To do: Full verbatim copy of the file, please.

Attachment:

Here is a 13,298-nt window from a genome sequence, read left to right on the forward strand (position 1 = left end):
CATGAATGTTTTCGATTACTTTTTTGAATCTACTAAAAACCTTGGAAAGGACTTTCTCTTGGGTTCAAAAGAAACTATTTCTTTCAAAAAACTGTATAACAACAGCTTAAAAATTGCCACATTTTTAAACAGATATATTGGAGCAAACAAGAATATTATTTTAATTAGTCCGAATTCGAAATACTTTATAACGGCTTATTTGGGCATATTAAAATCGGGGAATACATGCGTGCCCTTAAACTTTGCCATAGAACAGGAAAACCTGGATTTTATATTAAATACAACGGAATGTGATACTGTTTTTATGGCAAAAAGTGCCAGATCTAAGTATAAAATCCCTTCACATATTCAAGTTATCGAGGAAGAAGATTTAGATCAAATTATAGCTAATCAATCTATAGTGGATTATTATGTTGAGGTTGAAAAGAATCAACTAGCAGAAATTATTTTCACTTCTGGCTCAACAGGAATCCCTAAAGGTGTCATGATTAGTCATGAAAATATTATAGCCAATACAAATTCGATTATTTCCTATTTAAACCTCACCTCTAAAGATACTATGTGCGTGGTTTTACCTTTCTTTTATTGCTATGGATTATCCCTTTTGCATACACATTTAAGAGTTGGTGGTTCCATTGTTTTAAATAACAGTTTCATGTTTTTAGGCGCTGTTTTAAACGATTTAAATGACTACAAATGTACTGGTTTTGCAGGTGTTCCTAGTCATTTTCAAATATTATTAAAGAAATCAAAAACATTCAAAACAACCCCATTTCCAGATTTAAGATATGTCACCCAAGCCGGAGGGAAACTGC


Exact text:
Here is a 13,298-nt window from a genome sequence, read left to right on the forward strand (position 1 = left end):
CATGAATGTTTTCGATTACTTTTTTGAATCTACTAAAAACCTTGGAAAGGACTTTCTCTTGGGTTCAAAAGAAACTATTTCTTTCAAAAAACTGTATAACAACAGCTTAAAAATTGCCACATTTTTAAACAGATATATTGGAGCAAACAAGAATATTATTTTAATTAGTCCGAATTCGAAATACTTTATAACGGCTTATTTGGGCATATTAAAATCGGGGAATACATGCGTGCCCTTAAACTTTGCCATAGAACAGGAAAACCTGGATTTTATATTAAATACAACGGAATGTGATACTGTTTTTATGGCAAAAAGTGCCAGATCTAAGTATAAAATCCCTTCACATATTCAAGTTATCGAGGAAGAAGATTTAGATCAAATTATAGCTAATCAATCTATAGTGGATTATTATGTTGAGGTTGAAAAGAATCAACTAGCAGAAATTATTTTCACTTCTGGCTCAACAGGAATCCCTAAAGGTGTCATGATTAGTCATGAAAATATTATAGCCAATACAAATTCGATTATTTCCTATTTAAACCTCACCTCTAAAGATACTATGTGCGTGGTTTTACCTTTCTTTTATTGCTATGGATTATCCCTTTTGCATACACATTTAAGAGTTGGTGGTTCCATTGTTTTAAATAACAGTTTCATGTTTTTAGGCGCTGTTTTAAACGATTTAAATGACTACAAATGTACTGGTTTTGCAGGTGTTCCTAGTCATTTTCAAATATTATTAAAGAAATCAAAAACATTCAAAACAACCCCATTTCCAGATTTAAGATATGTCACCCAAGCCGGAGGGAAACTGC